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Davon House has had a strong training camp and has forced his way into the sub packages as a result.

Wilde’s Mailbox – Aug. 27, 2014

Questions about Morgan Burnett, three quarterbacks vs. five tight ends and the impressive summer of Davon House lead the way this week.

By JASON WILDE

GREEN BAY – Answering your Green Bay Packers questions, five at a time …

Ryan: I am at a loss, too. You’re of course referring to Morgan Burnett, who signed a four-year, $24.75 million extension before last season and was part of a safety group that failed to intercept even one pass last season – making the Packers the only team in the league to fail to get at least one pick from their safeties. The coaches have long supported him through his up-and-down play, but I did think it was interesting earlier in camp when safeties coach Darren Perry wouldn’t flat-out say that Burnett would be one of the starters. When Perry said those things, you knew that it was a longshot that Burnett might actually be benched, but it at least showed that the coaching staff isn’t just supporting him no matter what anymore. Truth be told, the Packers have three young safeties that they like – first-round pick Ha Ha Clinton-Dix, converted cornerback Micah Hyde and an emerging Sean Richardson – and have to think about giving playing time to. (And Chris Banjo has been very good on special teams and seems likely to make the roster, too.) While I expect Hyde to hold onto the starting job alongside Burnett, you don’t draft Clinton-Dix in the first round to sit the bench. My gut tells me that this is a make-or-break year for Burnett, and the coaches are giving him one last chance to be the player they believe he is. (I still don’t understand why he hasn’t been more of a playmaker, considering he had 14 interceptions in three years at Georgia Tech.) Nagged by ankle and oblique injuries in preseason, it wouldn’t surprise me if he suffered another injury and one of the other safeties played so well in his place that he couldn’t get his job back. But we’ll see.

Joe: Sherrod’s the guy at both tackle spots. I know it felt like we made too big of a deal about Don Barclay’s season-ending knee injury, but the guy really was the offensive line’s sixth man. He could play both guard spots, was obviously experienced at right tackle and played left tackle throughout college at West Virginia, which isn’t exactly Green Bay Preble High School. That said, it seemed the coaches wanted Sherrod to be the backup to David Bakhtiari on the left side, and he was working there exclusively until Barclay’s injury. I personally don’t know what to think about Sherrod. He’s added a ton of strength, is enormous (6-foot-6, 321 pounds) and has very good feet. But it’s been forever since he played in a game that counted – Dec. 18, 2011 – and with center JC Tretter now out for up to six weeks, the last thing the Packers would need would be to lose a tackle. Maybe Sherrod would rise to the occasion, but I don’t think they want to find out.

Erik: I liked Ryan Pickett, too. But the Packers are trying something different on their defensive line this year, and Pickett doesn’t fit the taller, leaner mold they’re going for. Look at Datone Jones (6-4, 285), Josh Boyd (6-3, 310), Khyri Thornton (6-3, 304), Letroy Guion (6-4, 315) – they’re not built like Pickett, who was 6-2 and 340 pounds, which may have been kind. He just doesn’t fit the body type they’ve chosen to go with. While Mike Daniels (6-0, 304) is squatty, he’s the exception. Even though they brought back B.J. Raji (6-2, 337), they seemed to have him slimmed down and in better shape than in years past. That doesn’t mean that this is the right way to go, with lighter and supposedly quicker down linemen, but that’s the approach they’ve decided to take. We’ll see whether it’s the right call, but with Raji out for the year with that torn biceps, the only true nose they have is undrafted rookie Mike Pennel (6-4, 332).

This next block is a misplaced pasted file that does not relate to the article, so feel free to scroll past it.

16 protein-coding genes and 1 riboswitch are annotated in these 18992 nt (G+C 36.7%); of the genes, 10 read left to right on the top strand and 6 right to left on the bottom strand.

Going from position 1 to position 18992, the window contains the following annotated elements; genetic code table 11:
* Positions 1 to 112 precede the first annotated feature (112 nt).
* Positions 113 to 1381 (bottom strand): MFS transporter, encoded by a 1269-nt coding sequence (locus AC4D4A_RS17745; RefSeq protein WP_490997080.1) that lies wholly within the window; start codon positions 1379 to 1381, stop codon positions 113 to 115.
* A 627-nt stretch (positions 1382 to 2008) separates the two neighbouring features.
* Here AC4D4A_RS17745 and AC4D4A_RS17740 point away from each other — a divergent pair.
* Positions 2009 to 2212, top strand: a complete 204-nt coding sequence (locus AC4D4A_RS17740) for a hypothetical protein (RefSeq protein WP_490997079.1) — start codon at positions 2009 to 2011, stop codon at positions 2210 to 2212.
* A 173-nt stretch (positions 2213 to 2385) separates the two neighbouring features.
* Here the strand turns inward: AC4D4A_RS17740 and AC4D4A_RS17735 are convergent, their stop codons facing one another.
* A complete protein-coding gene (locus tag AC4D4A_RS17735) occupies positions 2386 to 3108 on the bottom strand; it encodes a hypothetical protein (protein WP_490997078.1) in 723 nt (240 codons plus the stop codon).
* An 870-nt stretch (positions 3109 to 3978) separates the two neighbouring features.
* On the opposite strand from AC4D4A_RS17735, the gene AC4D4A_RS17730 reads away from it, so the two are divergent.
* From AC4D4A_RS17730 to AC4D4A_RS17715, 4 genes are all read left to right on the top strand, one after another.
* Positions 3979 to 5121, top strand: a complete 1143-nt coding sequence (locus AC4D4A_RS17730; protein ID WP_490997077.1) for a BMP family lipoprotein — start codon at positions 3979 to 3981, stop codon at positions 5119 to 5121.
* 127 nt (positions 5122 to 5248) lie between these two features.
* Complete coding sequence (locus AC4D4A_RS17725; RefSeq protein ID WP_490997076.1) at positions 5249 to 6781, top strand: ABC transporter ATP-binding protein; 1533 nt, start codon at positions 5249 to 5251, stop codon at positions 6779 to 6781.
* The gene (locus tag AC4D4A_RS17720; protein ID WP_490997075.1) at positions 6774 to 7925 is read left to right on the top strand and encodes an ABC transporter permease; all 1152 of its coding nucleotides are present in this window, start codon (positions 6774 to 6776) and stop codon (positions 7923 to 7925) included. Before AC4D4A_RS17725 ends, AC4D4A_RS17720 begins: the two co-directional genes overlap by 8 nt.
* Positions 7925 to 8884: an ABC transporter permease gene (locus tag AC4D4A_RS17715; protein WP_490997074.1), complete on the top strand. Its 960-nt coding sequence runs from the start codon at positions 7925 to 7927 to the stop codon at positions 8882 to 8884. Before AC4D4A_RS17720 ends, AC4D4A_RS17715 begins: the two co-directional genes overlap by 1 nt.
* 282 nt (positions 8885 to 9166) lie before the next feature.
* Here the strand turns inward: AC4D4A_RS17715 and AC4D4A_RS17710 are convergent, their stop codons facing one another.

Carson: I’m keeping Aaron Rodgers, Matt Flynn and Scott Tolzien. Now, ESPN.com’s Rob Demovsky did find out from the league office that Tolzien would still be eligible for the practice squad, as preposterous as that may seem. But I don’t envision a scenario where he’d make it through waivers unclaimed. He’s got too much potential and showed it last year when he started. It’s the old Steve “The Homer” True rule – judge a young player based on when he’s good, not when he’s bad. And there were times when Tolzien was good last year, and he’s had a heck of a training camp. That said, I like Flynn if something happens to Rodgers, and I like Tolzien as a long-term backup. At least for this year, I want all three, since I believe they are among the team’s 53 best players. That said, the tight end position still makes me nervous. Richard Rodgers, Brandon Bostick, Andrew Quarless and Ryan Taylor, to me, are the four who stick. But with Bostick’s injury, do you have to keep Jake Stoneburner on the 53 for the first week or two, until Bostick’s leg injury heals? Maybe. My out-of-the-blue surprise cut would be Quarless, who had a quiet camp, although he does lead the team in preseason receiving with five catches for 64 yards following Chris Harper’s release. But I still think that’s unlikely. Whatever happens, if they do only keep two quarterbacks, my gut tells me they keep the guy with the higher ceiling, and that’s Tolzien.

Listen to Jason Wilde every weekday from 9 a.m. to 10 a.m. on “Green & Gold Today” on 540 ESPN, and follow him on Twitter at twitter.com/jasonjwilde.

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